The report.html file can be opened in a web browser and will outline what processes and hardware used the most power during its testing. It also has recommended settings on the "Tuning" page, which may or may not have undesireable side effects; the commands on the "Tuning" page to change those settings are temporary and will be cleared if the system is rebooted. Caution is suggested when trying these suggestions.

Running the command in the terminal without any parameters like this:

sudo powertop

will start powertop in an interactive monitoring mode. Use the Tab key to navigate between pages, and the arrow keys to scroll. This output shows the same information from the HTML report, but is updated in real-time.

Using the System Monitor

The GUI application named System Monitor is installed by default on Pop!_OS, and is a GUI tool for watching system proceses. By clicking on the column labeled "CPU", so that the arrow is pointing down, it will sort the processes by how much CPU time they're using. This can be useful for finding a process that's running the background and keeping the CPU busy.


Using top and Variants

Pop!_OS comes pre-installed with a tool for the terminal called top, which is the standard Linux tool for monitoring system processes. It's like the System Monitor, except it's text-only (so it uses fewer system resources itself), and it automatically sorts the processes by their CPU usage.

Other popular tools along the same lines include htop, which provides more details, such as how much each individual CPU core is bring used, and it's generally preferred over plain top for troubleshooting purposes since it's much more capable. You can install it via the terminal with this command:

sudo apt install htop

and run it in the terminal with the command:

sudo htop

Here'a a screenshot of it running on a system with eight physical cores and sixteen threads:


NVIDIA GPUs: Using nvtop

NVIDIA GPUs can be monitored with a tool called nvtop. It can be installed from the terminal with this command:

sudo apt install nvtop

and then run in the terminal with the command:


It's recommended that you expand the terminal window horizontally, as nvtop can show additional information (like video decoding) if it has extra room. This screenshot shows nvtop monitoring the GTX 2070 GPU in an Oryx Pro model oryp6 while it's running a small 3D application and decoding a video on the GPU at the same time, so the DEC[] section appears in the upper right:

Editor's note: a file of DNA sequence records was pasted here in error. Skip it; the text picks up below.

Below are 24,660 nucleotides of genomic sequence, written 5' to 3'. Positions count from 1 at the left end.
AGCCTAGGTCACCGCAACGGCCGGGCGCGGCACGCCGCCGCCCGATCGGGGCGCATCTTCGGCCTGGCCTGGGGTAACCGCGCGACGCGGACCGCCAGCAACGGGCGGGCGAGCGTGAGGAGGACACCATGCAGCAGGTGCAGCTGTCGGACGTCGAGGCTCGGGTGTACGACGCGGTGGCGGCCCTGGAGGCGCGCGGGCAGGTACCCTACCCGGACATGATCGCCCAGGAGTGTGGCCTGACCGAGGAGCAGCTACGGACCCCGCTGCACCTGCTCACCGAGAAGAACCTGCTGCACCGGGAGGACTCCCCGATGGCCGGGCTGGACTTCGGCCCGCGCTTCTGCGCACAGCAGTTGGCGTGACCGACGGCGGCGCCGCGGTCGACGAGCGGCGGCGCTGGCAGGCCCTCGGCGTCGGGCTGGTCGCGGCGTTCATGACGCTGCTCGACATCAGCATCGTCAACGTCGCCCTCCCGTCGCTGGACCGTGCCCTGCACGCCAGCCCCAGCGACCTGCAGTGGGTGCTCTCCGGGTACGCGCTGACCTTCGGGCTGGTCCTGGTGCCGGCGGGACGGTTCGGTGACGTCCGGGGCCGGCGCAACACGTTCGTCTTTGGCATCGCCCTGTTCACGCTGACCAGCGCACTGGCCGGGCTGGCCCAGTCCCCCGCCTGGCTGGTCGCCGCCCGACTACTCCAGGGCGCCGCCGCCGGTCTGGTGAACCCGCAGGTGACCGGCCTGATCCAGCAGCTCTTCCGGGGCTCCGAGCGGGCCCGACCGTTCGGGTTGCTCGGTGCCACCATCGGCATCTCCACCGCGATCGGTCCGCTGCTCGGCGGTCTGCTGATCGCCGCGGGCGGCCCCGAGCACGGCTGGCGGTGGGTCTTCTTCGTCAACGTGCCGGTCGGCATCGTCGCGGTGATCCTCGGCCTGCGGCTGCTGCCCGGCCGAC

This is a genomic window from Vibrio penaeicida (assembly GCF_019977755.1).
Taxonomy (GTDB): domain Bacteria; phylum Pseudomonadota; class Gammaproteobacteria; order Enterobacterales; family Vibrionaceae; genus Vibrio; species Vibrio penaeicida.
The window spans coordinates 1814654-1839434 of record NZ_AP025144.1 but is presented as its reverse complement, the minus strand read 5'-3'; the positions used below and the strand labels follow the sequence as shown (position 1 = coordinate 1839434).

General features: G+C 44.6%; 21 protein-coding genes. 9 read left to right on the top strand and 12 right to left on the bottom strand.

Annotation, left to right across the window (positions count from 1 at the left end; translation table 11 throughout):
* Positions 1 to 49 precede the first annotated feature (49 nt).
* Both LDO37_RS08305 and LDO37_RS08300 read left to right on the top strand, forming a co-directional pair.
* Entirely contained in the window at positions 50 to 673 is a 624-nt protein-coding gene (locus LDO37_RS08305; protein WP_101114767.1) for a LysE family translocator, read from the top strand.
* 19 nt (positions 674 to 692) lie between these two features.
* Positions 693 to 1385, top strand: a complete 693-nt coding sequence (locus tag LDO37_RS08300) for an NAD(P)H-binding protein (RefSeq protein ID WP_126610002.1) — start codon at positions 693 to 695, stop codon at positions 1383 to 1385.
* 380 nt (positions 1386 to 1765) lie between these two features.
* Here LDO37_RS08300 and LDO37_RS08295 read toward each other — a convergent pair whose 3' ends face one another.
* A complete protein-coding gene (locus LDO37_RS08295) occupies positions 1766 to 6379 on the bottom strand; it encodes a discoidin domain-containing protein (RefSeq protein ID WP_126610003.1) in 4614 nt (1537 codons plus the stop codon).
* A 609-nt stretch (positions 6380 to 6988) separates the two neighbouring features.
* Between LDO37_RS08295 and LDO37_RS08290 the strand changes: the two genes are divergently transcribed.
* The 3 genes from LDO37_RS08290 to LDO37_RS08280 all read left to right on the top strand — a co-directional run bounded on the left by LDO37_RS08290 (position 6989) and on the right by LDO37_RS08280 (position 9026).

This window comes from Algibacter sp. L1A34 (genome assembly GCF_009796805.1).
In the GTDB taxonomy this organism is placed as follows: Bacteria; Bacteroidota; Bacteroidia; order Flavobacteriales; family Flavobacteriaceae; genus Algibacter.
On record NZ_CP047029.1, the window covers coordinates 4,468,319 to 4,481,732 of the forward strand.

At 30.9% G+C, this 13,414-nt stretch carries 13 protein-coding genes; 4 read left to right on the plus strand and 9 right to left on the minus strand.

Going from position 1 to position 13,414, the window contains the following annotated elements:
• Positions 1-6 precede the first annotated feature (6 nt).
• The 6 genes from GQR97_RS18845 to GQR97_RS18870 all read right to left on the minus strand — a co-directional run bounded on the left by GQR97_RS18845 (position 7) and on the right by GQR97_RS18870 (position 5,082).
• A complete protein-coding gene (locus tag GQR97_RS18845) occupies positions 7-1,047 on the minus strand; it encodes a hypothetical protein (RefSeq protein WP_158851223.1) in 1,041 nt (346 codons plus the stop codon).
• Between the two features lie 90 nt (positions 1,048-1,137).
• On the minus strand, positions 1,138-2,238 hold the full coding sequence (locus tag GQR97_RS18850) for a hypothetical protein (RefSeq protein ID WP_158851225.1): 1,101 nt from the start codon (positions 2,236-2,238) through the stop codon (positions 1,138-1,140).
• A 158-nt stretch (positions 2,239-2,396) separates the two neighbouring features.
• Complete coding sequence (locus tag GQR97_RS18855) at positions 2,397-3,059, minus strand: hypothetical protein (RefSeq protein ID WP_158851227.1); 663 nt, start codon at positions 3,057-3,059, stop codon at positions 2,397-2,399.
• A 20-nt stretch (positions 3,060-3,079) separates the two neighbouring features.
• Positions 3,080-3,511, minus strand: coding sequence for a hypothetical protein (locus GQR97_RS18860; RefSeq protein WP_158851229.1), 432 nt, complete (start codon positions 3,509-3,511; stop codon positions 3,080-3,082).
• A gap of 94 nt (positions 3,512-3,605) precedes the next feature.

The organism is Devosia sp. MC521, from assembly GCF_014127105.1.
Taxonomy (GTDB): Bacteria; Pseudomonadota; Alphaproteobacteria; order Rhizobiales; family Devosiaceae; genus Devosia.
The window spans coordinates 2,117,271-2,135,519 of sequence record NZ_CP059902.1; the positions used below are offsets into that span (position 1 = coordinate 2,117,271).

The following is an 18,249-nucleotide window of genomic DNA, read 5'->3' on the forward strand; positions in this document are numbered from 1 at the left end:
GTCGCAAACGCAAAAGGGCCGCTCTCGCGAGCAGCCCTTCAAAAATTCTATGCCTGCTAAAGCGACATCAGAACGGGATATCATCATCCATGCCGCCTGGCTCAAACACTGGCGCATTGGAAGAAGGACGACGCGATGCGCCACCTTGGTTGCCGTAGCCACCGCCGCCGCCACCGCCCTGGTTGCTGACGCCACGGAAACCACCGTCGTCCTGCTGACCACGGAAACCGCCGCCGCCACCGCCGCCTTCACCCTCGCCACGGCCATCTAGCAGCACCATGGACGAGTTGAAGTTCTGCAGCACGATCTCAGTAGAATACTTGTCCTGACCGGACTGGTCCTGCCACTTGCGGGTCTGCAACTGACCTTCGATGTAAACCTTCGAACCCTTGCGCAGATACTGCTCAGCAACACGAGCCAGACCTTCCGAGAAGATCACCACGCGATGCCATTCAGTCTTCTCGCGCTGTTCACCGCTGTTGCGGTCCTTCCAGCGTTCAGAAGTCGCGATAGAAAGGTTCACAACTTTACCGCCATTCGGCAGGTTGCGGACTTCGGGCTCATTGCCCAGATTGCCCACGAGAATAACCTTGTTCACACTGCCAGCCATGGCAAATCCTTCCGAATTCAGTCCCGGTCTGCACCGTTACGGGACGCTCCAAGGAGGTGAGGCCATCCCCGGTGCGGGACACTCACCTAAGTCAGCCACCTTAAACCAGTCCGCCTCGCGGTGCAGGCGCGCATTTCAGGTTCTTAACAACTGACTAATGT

If nvtop is showing a lot of GPU activity when no GPU-heavy applications (like games or 3D software) are running, there may be an program which is using the GPU when it's not supposed to be.

Intel Graphics: Using intel_gpu_top

Integrated Intel graphics have an additional monitoring tool called intel_gpu_top. It can be installed from the terminal with this command, along with other tools for Intel graphics:

sudo apt install intel-gpu-tools

and then run with the command:

sudo intel_gpu_top

This screenshot shows intel_gpu_top on a system running some normal applications with a 3D accelerated desktop, along with a video player that's using the Intel hardware for decoding.


If intel_gpu_top is showing a lot of GPU activity when no GPU-heavy applications (like games or 3D software) are running, there may be an program which is using the GPU when it's not supposed to be.

Checking Battery Health

This command will show the information that your computer can read about the battery:

upower -d

The "Capacity" statistic compares the original power capacity that the battery had when it with new, with the current maximum power capacity. Batteries do lose maximum power charge as they age, and this can be a good way to see if the battery needs replacement.

Fixing Inaccurate Battery Percentage

If the battery life indicator at the top of the System Menu is inaccurate, which can often happen on a new system or after a battery has been replaced, this command will remove the stored battery statistics:

sudo rm /var/lib/upower/*

After a few charge/discharge cycles, the indicator should become more accurate as the system learns how to estimate the correct percentage.

Tools We Do Not Recommend

The TLP power management tool for Linux is popular on other Linux distributions, but it is not compatible with system76-power, and both System76 and the TLP developers do not recommend installing TLP on Pop!_OS.